On this day in 1863, Rufus Dawes (Julia's nephew) again wrote to Mary B. Gates. She had agreed to correspond with him, believed him to be sincere, and he tried to express his hope that she might some time in the future find him worthy. Here is part of his letter:
I will tell you once when I thought of you. It would sound very silly to any one else and may to you.
Shortly after the battle opened at Antietam our colonel was shot. I succeeded to the command, becoming with my life and honor responsible for the good conduct of my regiment. You have heard the story how we were broken to pieces and driven back in confusion, more than half of our numbers bleeding or dying on the field. Orders, exhortations, entreaties were in vain to rally my men, overcome with a terrible fear of Death.
I took the Wisconsin state flag in my hand and swinging it over my head, and calling every man from Wisconsin to follow me, I turned back into the open field. When I took that color in my hand I gave up all hope of life. It did not occur to me as possible that I could carry that flag into the deadly storm and live. Four men had fallen under it. I felt all the burning throng of thoughts and emotions that always come with the presence of death. I had no right to think of you then. I would have died with your name on my lips.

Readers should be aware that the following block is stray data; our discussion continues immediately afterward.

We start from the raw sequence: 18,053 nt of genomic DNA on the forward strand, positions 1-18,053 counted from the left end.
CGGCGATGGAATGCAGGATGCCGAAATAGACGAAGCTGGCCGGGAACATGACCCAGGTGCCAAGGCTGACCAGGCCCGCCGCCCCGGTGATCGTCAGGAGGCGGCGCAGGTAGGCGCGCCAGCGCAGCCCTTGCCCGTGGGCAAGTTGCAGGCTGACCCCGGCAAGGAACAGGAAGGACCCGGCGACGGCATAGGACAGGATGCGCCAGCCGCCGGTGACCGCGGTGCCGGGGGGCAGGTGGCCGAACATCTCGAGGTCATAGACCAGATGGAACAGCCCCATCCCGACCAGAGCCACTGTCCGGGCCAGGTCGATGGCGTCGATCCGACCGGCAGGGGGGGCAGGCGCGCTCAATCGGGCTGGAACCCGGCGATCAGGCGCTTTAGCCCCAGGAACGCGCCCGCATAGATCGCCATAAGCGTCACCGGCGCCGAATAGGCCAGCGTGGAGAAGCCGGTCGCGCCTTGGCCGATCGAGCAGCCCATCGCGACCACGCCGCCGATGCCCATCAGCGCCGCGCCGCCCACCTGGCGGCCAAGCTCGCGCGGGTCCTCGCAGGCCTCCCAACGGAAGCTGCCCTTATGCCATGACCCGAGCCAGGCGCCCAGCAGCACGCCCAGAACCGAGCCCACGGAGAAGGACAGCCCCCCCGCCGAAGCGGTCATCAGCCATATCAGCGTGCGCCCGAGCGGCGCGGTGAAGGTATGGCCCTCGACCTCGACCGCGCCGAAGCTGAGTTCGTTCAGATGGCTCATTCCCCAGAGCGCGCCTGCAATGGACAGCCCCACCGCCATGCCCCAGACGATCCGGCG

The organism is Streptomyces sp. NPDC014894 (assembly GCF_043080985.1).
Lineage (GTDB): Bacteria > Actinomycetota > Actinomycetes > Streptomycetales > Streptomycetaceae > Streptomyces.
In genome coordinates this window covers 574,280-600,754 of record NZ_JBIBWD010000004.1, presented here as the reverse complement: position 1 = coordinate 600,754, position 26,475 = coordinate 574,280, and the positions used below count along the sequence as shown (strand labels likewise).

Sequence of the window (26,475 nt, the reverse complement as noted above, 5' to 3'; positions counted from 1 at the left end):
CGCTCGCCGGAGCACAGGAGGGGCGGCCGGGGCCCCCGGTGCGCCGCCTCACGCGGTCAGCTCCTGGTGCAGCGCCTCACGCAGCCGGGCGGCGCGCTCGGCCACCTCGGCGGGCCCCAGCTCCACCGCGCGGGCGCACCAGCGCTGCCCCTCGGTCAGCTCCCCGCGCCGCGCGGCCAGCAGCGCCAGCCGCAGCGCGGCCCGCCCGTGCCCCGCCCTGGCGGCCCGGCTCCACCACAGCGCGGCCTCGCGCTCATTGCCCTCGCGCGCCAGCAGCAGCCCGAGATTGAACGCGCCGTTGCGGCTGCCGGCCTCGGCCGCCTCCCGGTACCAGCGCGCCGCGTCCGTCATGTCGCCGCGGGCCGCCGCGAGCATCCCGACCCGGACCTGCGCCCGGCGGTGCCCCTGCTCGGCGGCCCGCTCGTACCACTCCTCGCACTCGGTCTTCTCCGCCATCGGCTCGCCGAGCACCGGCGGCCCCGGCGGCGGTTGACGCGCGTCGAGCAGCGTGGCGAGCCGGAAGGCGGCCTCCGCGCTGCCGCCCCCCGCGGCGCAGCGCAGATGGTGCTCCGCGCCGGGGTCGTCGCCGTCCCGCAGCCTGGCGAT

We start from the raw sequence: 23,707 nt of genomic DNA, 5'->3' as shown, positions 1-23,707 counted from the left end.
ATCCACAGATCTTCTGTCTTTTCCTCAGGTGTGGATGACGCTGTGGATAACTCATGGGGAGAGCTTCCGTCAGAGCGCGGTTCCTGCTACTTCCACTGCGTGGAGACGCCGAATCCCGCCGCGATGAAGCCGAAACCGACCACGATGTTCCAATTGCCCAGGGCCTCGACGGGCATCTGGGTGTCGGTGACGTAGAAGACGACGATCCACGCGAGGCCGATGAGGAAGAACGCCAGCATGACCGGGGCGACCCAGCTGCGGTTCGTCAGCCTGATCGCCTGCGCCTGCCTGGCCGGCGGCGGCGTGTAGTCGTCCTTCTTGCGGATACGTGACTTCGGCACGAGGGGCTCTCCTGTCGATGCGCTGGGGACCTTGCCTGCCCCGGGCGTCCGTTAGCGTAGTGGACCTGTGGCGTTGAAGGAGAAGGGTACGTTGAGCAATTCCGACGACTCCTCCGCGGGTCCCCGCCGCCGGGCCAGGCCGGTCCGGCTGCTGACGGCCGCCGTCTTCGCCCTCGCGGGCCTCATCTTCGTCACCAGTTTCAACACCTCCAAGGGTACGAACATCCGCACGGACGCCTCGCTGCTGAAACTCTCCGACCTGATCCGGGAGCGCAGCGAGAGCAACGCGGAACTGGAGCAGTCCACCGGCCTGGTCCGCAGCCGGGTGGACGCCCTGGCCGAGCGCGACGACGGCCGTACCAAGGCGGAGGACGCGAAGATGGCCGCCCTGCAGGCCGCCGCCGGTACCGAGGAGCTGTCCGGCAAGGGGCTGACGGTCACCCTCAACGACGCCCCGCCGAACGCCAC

Notwithstanding what you have said I shall look anxiously for an answer to this letter. . . . .
R. R. D.
P. S. I write this on a soldier's desk, a drum head. I am on duty as field officer of the Picket.